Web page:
For example, those with ankle or Achilles pain often don’t use their calf to push the heel off the ground when running. That type of compensation can both reinforce muscle weakness and joint stiffness and create problems elsewhere, as other parts of the body are repeatedly asked to do a greater share of the work. It’s one reason why the leading risk factor for these conditions is previous injury. 

The only way to fix the issue is to re-train your body to execute the movement, specifically targeting the flaws in form. Even if you don’t have access to a biomechanics lab, apps like RunMatic and Saucony Stride Lab offer smart phone camera-based gait analysis. They’re designed to capture irregular movements and more severe imbalances, and provide recommendations and exercises on how to correct the problems.

#4. Focus on the Whole Body

The posterior chain—mainly your glutes, hamstrings, and lower back—has gained a reputation as the oft-neglected muscle group that’s responsible for many problems in the lower half of the body such as IT band, achilles, and knee or hip issues. While that’s true, putting in extra work to strengthen only your backside neglects other muscles groups like the quad, creating more imbalances. Strengthening your entire body is important for both treating and preventing injury, says Fredericson. 

#5. Rest the Right Way

Barring an acute injury or surgery, total rest—a sequence of days without any physical activity—won’t do you any favors, says Fredericson. On the other hand, relative rest—trading in your usual sport for cross-training or light activity—allows your body to restore hard-working muscles and joints without going totally dormant. 

While you should give stressed joints, tendons, and muscles the time to heal, it’s equally important to use the help of a PT or orthopedic doctor to correct the strength, mobility, and mechanical issues that caused the injury in the first place. Otherwise, those same problems might re-appear after a rest period.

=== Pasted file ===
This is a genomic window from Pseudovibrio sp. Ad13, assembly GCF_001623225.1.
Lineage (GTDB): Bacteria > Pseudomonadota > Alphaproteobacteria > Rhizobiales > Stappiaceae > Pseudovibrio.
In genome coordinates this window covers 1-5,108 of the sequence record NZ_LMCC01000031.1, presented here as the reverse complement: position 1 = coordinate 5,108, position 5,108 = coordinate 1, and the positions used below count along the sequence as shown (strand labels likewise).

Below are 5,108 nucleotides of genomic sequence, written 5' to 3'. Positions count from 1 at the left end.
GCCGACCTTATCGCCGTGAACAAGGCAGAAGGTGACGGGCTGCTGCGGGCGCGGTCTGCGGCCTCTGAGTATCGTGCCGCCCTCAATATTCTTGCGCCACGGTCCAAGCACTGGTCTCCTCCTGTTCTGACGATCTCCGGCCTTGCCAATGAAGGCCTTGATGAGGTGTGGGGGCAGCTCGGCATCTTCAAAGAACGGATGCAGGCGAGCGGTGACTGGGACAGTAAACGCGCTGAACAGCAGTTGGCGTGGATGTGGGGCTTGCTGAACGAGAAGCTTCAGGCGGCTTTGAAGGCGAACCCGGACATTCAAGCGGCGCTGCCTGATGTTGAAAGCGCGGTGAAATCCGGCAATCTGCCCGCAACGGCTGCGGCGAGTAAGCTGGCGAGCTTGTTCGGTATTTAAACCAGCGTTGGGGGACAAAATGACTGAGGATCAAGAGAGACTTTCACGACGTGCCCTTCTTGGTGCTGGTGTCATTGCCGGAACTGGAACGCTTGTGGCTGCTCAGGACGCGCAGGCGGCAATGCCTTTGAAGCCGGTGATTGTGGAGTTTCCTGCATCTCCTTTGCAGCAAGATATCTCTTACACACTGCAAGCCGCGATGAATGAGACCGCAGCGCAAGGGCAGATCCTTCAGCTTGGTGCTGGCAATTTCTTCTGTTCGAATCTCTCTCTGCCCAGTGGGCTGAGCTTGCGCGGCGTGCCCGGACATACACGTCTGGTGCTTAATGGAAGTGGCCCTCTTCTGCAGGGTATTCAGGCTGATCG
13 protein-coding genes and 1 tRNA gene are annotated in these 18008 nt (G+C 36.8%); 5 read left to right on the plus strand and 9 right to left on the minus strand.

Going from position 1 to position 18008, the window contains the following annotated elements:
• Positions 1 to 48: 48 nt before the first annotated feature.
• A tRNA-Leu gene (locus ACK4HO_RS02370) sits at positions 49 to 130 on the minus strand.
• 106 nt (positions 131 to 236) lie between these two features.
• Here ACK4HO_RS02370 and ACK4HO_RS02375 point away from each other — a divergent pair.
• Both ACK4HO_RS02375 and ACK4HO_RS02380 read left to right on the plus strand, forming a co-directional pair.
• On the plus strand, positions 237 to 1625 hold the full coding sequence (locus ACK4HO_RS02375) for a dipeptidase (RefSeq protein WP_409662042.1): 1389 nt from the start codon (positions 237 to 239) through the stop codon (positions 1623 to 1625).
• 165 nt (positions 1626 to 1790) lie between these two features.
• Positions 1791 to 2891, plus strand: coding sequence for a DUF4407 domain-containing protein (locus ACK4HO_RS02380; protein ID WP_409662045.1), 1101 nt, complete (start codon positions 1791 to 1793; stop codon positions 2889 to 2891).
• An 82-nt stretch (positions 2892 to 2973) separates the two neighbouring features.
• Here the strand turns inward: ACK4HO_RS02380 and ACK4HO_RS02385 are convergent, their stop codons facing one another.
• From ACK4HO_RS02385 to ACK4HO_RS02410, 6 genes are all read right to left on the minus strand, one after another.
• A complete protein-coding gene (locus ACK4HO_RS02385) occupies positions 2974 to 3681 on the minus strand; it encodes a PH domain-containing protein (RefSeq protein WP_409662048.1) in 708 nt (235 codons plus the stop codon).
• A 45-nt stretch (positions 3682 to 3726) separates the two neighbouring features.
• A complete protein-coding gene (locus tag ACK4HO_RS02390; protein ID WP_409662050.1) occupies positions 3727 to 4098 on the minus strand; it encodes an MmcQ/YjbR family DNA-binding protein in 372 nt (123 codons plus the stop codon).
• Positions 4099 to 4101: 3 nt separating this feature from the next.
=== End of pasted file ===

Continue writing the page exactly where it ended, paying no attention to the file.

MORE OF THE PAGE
#6. Eat Enough Calories

The Female Athlete Triad of low bodyweight, low bone density, and hormonal imbalance impacts as many as 60 percent of female exercisers every year. In the case of the Stanford cross-country team, 38 percent of female runners developed stress fractures over a three-year period because of the problem, says Fredericson. But the issue doesn’t stop with women. Fredericson and other researchers have discovered many of the same imbalances in male runners—inadequate nutrition, low testosterone, and low bone density. All of these factors greatly increase the risk of injury.

When your body isn’t getting enough calories, it stops producing normal levels of testosterone and estrogen, leading to hormonal dysfunction. Because your growth hormone levels go down, muscle mass decreases, which in turn lowers the metabolism and leads to lower bone density. That combined with the pounding that comes from high levels of activity can result in a stress fracture, a problem that takes months to heal.

Fredericson’s research explores how a change in diet can greatly alleviate these risk factors. Put simply: endurance athletes need to eat more calories. Focus on eating a balanced diet and listening to your body’s hunger cues, especially on days where you're working extra hard. If you struggle to know what that looks like, reach out to a sports nutritionist to help you develop a sound strategy.